He here continued his study of the natural sciences; he also attended the lectures on the History of Philosophy by Schleiermacher, and on Greek Literature and Antiquities by F. Wolf, and the lectures on "Facts of Consciousness" and "Theory of Science" by Fichte, for the last of whom, as we know indeed from frequent references in his books, he had no little contempt. A year or so later, when the news of Napoleon's disaster in Russia arrived, the Germans were thrown into a state of great excitement, and made speedy preparations for war.
Schopenhauer contributed towards equipping volunteers for the army, but he did not enter active service; indeed, when the result of the battle of L tzen was known and Berlin seemed to be in danger, he fled for safety to Dresden and thence to Weimar. A little later we find him at Rudolstadt, whither he had proceeded in consequence of the recurrence of differences with his mother, and remained there from June to November , principally engaged in the composition of an essay, "A Philosophical Treatise on the Fourfold Root of the Principle of Sufficient Reason," which he offered to the University of Jena as an exercise to qualify for the degree of Doctor of Philosophy, and for which a diploma was granted.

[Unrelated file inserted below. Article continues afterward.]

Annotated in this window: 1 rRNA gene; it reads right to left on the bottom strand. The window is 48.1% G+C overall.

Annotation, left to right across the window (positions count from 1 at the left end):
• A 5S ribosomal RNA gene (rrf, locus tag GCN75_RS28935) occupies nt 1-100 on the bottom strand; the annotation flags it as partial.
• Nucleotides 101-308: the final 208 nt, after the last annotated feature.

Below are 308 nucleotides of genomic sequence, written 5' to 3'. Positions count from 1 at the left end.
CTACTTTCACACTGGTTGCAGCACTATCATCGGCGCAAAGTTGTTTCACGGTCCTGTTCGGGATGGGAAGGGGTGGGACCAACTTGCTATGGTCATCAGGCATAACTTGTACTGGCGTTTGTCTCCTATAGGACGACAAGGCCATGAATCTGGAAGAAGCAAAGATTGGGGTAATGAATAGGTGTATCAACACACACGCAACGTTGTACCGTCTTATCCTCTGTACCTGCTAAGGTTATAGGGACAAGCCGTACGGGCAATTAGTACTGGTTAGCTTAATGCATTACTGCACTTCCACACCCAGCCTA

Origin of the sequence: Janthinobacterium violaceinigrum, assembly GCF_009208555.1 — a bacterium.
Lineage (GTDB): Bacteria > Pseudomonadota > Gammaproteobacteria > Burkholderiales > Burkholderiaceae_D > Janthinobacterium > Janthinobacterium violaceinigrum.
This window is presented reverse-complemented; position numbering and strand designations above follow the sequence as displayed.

He published this essay at his own cost towards the end of the year, but it seems to have fallen flatly from the press, although its arguments attracted the attention and the sympathy of Goethe, who, meeting him on his return to Weimar in November, discussed with him his own theory of colour. A couple of years before, Goethe, who was opposed to the Newtonian theory of light, had brought out his Farbenlehre colour theory.
In Goethe's diary Schopenhauer's name frequently occurs, and on the 24th November he wrote to Knebel: "Young Schopenhauer is a remarkable and interesting man I find him intellectual, but I am undecided about him as far as other things go. A few days later Goethe wrote to the distinguished scientist, Dr. Seebeck, asking him to read the work. Eastlake: "In the year , as I was going to publish in Latin the same treatise which in German accompanies this letter, I went to Dr.